8 g fat
    per serving

    Serves: 4


    Metric Ingredients
    • 25g butter
    • 1 large onion, chopped
    • 1 tablespoon tomato puree
    • 300ml white wine
    • 450g tomatoes, quartered
    • Basil leaves to garnish
    • 6 sticks celery, chopped
    • 450g button mushrooms
    • 2 tablespoons plain flour
    • 675g monkfish, cut into 5cm cubes
    • 350g peeled prawns, fresh or defrosted if frozen

    Cooking Instructions / Comments:

    1. Preheat the oven to 180°C, 350°F, gas mark 4. Melt the butter in a large pan or flameproof casserole, add the celery and onion and cook slowly until beginning to brown. Add the mushrooms and cook for 2-3 minutes.
    2. Then add the tomato puree and flour, stir well and cook for another minute before adding the wine.
    3. Boil for a further minute and add the monkfish. Transfer to a casserole, if necessary, bake for 10 minutes.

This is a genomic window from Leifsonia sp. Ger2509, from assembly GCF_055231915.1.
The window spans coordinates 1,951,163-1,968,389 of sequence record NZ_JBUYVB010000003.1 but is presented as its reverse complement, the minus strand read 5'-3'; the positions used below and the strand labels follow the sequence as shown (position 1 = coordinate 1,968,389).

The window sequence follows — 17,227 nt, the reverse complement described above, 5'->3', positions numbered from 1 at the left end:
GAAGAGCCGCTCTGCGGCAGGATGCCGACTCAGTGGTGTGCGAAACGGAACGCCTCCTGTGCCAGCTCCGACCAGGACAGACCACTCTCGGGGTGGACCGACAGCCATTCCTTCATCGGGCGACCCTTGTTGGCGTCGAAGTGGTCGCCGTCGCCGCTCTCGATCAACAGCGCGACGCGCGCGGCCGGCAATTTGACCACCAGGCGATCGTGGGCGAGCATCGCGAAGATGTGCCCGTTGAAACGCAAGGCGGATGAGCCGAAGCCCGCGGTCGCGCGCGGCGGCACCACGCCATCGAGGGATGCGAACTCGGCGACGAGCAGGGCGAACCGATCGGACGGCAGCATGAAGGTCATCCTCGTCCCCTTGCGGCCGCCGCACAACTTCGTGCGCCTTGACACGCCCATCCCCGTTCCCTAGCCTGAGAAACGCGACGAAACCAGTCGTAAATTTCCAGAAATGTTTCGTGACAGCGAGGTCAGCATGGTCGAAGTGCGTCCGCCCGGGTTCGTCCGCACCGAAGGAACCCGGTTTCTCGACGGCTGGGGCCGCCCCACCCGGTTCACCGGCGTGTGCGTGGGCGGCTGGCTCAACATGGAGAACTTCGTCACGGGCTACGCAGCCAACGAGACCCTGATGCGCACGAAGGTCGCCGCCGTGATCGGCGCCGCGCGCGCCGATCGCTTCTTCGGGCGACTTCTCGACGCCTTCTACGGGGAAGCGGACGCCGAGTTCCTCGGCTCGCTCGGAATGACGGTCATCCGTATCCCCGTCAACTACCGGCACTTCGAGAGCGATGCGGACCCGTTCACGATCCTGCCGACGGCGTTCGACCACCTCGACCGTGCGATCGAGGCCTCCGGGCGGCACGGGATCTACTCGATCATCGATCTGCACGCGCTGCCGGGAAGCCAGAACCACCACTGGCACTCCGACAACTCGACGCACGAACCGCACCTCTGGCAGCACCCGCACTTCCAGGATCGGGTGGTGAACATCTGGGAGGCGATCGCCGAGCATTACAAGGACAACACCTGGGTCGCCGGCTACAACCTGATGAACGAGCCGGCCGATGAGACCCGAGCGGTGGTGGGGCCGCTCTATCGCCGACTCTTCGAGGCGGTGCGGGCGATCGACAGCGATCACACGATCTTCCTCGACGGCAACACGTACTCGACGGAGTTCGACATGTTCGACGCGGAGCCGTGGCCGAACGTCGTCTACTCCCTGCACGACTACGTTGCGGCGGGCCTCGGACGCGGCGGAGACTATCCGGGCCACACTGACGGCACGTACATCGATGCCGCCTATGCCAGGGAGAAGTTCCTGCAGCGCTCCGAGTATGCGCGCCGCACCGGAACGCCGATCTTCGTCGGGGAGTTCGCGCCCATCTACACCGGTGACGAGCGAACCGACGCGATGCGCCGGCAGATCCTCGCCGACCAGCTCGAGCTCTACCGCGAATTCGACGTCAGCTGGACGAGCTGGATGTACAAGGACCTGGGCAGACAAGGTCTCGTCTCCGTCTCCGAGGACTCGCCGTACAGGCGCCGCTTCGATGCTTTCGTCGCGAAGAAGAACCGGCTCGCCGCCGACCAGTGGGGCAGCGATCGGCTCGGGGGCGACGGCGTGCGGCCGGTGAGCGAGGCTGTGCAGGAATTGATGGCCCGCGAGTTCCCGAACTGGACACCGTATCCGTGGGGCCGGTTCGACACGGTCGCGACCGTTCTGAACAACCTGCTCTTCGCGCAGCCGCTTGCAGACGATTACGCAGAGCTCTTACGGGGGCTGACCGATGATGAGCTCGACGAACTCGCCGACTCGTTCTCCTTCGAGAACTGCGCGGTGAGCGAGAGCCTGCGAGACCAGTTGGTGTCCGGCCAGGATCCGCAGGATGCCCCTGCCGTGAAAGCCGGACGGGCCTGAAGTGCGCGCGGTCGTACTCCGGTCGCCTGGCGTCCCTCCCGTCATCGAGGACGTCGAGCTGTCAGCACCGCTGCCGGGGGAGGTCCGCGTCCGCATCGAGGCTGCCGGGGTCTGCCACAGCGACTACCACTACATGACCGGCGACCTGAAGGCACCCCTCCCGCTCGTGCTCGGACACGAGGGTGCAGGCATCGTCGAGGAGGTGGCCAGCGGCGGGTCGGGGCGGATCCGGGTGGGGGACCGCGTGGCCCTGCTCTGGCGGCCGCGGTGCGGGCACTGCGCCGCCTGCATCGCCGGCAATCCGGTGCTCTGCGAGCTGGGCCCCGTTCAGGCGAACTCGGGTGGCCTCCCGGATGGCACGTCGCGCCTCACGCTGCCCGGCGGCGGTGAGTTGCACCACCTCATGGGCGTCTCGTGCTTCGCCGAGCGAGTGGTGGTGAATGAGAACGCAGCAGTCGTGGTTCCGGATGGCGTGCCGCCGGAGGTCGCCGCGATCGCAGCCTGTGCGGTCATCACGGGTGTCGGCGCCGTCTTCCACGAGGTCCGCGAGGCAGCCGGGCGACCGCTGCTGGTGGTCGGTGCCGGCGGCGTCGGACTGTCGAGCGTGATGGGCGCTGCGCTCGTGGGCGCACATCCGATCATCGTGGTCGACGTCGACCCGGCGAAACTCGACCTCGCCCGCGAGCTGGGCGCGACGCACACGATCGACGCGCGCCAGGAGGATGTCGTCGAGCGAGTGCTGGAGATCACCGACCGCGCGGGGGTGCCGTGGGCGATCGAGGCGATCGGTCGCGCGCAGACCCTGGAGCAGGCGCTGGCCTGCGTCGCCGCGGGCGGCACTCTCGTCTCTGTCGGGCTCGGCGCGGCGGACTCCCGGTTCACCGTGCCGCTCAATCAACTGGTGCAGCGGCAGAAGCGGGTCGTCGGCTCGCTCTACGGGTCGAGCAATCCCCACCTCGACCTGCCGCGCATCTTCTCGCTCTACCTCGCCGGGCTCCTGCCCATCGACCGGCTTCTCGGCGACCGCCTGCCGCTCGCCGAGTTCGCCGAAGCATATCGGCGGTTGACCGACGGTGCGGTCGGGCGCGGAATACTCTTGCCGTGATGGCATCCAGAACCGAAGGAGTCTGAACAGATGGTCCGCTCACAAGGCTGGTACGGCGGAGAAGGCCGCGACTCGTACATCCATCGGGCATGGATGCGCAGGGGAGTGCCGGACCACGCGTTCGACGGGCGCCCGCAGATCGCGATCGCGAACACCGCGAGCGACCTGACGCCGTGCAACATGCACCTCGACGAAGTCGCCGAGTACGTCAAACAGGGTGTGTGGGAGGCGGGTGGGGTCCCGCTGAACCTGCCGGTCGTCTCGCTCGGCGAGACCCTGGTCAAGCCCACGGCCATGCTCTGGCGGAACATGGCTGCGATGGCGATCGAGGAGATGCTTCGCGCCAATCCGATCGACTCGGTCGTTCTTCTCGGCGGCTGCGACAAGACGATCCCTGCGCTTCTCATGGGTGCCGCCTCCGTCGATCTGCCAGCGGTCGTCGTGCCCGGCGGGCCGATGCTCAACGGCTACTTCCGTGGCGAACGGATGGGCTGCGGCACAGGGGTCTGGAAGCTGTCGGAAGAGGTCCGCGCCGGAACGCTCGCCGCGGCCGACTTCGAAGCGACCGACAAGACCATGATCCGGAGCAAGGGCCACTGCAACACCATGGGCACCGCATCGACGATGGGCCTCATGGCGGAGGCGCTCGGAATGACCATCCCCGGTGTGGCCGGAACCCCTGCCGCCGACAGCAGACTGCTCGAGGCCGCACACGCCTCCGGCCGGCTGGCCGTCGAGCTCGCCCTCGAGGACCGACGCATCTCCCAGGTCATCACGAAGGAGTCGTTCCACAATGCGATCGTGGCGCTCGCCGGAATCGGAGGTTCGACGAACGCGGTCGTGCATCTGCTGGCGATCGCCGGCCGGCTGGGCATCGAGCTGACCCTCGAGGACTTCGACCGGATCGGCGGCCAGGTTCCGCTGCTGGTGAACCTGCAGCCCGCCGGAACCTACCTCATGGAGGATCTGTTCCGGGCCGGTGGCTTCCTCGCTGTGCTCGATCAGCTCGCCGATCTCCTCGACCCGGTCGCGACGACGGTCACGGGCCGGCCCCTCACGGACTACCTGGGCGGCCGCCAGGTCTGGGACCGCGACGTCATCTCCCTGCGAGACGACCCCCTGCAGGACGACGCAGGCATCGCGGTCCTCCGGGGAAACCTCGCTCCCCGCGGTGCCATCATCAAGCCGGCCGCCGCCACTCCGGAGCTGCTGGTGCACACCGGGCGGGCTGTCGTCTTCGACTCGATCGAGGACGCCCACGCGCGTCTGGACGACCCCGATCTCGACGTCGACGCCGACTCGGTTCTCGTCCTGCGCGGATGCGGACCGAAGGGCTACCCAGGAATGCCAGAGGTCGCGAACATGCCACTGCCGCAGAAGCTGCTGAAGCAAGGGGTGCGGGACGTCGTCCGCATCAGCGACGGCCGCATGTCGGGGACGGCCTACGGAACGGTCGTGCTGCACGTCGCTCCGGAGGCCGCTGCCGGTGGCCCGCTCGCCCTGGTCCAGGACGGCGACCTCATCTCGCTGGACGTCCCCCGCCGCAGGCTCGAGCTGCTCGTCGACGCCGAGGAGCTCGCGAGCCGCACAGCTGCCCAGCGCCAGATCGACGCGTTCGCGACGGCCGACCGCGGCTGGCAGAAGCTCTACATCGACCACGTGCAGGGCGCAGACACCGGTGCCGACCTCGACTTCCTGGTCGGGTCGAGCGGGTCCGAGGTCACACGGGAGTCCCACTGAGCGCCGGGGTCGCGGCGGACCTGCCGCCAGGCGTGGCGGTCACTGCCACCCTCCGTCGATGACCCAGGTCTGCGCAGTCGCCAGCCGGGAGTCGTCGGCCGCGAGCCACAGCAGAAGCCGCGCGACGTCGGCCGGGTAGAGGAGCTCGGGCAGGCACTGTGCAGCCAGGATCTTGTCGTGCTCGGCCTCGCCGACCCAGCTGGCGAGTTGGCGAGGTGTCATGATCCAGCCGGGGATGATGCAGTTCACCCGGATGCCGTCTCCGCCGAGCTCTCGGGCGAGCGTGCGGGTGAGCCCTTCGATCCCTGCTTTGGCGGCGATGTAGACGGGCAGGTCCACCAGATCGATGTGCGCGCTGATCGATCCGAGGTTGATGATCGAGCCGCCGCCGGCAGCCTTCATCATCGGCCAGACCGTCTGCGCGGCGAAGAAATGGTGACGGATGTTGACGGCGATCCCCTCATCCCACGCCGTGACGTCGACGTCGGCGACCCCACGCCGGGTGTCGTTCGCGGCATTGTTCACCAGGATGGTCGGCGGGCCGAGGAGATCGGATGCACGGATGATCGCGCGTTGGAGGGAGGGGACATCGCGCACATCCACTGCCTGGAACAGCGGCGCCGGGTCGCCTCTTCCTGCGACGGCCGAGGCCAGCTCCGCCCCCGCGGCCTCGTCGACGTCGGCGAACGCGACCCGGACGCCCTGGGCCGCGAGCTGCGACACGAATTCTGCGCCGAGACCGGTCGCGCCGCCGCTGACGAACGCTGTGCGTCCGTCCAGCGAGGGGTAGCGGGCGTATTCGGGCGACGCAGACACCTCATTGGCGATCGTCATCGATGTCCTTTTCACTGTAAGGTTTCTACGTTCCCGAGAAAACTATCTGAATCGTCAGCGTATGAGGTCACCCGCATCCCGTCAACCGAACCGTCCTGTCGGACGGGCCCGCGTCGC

4. Add the tomatoes with the prawns freshly ground black pepper to taste. Return the dish to the oven for a further 15 minutes.
    5. Garnish with basil before serving

    Tropical pork & pepper medley

    Tropical pork & pepper medley

    A deliciously sweet way to enjoy pork.
    351 kcals
    4.1 g fat
    per serving

    Serves: 4


    Metric Ingredients
    • 445g pork shoulder, diced
    • 1 tablespoon olive oil
    • 1 x 432g tin pineapple cubes
    • 250g easy cook rice
    • 2 teaspoons chilli powder.
    • 1 onion, finely sliced
    • 500g pack frozen mixed peppers
    • 1/2 x 28g pack fresh coriander

    Cooking Instructions / Comments: